Julie’s creamy spinach florentine + a Blendtec giveaway!

Creamy Spinach Florentine from Vegan Casseroles | A Dash of Compassion

Today I’m going to talk about a new cookbook that has been getting a fair amount of attention lately—one that’s just in time for fall and winter gatherings with a slew of comforting meals in the form of Vegan Casseroles

If you’re in tune with the vegan scene, you’ll likely recognize the author’s name and want to buy this book immediately. In case you don’t know, Julie Hasson is the beautiful and talented powerwoman behind eight other cookbooks, a line of gluten-free and vegan baking mixes called Julie’s Original, the Internet cooking show Everyday Dish, the hip food cart Native Bowl in Portland, and the original Babycakes Bakery in LA. Yep, she does it all.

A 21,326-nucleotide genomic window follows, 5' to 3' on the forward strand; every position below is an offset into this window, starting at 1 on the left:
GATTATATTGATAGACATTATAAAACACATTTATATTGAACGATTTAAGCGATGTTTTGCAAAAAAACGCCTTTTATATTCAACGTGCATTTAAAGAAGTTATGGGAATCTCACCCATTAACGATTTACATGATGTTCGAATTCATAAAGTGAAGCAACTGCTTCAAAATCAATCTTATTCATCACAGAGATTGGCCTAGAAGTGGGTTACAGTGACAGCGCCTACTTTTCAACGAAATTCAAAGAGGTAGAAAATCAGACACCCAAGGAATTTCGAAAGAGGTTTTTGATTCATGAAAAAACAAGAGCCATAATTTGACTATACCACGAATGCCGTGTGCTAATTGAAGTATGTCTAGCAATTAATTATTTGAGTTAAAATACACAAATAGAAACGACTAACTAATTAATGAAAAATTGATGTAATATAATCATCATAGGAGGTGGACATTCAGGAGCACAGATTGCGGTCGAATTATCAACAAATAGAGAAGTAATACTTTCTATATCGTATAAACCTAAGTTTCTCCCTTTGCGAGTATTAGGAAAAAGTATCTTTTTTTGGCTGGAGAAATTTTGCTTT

Vegan Casseroles

Julie took on quite a challenge with this cookbook topic, and for that I am truly impressed. You see, when people talk about traditional comfort food, it typically means using key ingredients that are off limits to health-conscious vegans. Recreating the flavours of eggplant parm, shepherd’s pie, and cheesy rice and broccoli casserole without the cheese, eggs, butter or even any of the processed vegan substitutes, for example, means Julie had to rethink the whole casserole concept and look at it with fresh eyes.Creamy Spinach Florentine from Vegan Casseroles | A Dash of Compassion